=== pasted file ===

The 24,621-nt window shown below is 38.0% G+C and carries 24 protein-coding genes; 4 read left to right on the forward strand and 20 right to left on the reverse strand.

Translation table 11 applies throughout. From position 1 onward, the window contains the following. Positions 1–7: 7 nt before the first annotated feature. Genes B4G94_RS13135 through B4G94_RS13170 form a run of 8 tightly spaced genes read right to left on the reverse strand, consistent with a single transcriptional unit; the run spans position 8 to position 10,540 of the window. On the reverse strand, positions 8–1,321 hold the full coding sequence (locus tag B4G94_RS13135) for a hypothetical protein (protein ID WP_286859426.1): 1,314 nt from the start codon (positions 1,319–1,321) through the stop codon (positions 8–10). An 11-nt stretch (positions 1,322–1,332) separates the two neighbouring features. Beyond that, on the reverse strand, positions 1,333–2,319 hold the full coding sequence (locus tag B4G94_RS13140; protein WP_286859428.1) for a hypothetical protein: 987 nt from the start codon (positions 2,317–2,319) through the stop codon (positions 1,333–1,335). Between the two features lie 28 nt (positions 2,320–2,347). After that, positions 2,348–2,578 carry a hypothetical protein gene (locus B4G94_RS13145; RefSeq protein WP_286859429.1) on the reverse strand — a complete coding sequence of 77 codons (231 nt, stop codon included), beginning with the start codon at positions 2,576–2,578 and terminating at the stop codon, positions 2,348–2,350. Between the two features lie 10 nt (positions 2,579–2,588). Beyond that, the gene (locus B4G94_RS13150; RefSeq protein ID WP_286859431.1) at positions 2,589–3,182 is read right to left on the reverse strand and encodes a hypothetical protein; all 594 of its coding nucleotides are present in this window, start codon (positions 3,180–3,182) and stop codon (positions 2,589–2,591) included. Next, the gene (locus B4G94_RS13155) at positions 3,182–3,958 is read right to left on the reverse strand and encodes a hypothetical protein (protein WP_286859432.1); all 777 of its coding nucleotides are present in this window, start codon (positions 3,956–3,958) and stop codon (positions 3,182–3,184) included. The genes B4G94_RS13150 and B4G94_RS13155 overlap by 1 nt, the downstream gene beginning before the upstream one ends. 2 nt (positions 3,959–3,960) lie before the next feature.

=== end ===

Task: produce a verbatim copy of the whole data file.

The 24,621-nt window shown below is 38.0% G+C and carries 24 protein-coding genes; 4 read left to right on the forward strand and 20 right to left on the reverse strand.

Translation table 11 applies throughout. From position 1 onward, the window contains the following. Positions 1–7: 7 nt before the first annotated feature. Genes B4G94_RS13135 through B4G94_RS13170 form a run of 8 tightly spaced genes read right to left on the reverse strand, consistent with a single transcriptional unit; the run spans position 8 to position 10,540 of the window. On the reverse strand, positions 8–1,321 hold the full coding sequence (locus tag B4G94_RS13135) for a hypothetical protein (protein ID WP_286859426.1): 1,314 nt from the start codon (positions 1,319–1,321) through the stop codon (positions 8–10). An 11-nt stretch (positions 1,322–1,332) separates the two neighbouring features. Beyond that, on the reverse strand, positions 1,333–2,319 hold the full coding sequence (locus tag B4G94_RS13140; protein WP_286859428.1) for a hypothetical protein: 987 nt from the start codon (positions 2,317–2,319) through the stop codon (positions 1,333–1,335). Between the two features lie 28 nt (positions 2,320–2,347). After that, positions 2,348–2,578 carry a hypothetical protein gene (locus B4G94_RS13145; RefSeq protein WP_286859429.1) on the reverse strand — a complete coding sequence of 77 codons (231 nt, stop codon included), beginning with the start codon at positions 2,576–2,578 and terminating at the stop codon, positions 2,348–2,350. Between the two features lie 10 nt (positions 2,579–2,588). Beyond that, the gene (locus B4G94_RS13150; RefSeq protein ID WP_286859431.1) at positions 2,589–3,182 is read right to left on the reverse strand and encodes a hypothetical protein; all 594 of its coding nucleotides are present in this window, start codon (positions 3,180–3,182) and stop codon (positions 2,589–2,591) included. Next, the gene (locus B4G94_RS13155) at positions 3,182–3,958 is read right to left on the reverse strand and encodes a hypothetical protein (protein WP_286859432.1); all 777 of its coding nucleotides are present in this window, start codon (positions 3,956–3,958) and stop codon (positions 3,182–3,184) included. The genes B4G94_RS13150 and B4G94_RS13155 overlap by 1 nt, the downstream gene beginning before the upstream one ends. 2 nt (positions 3,959–3,960) lie before the next feature.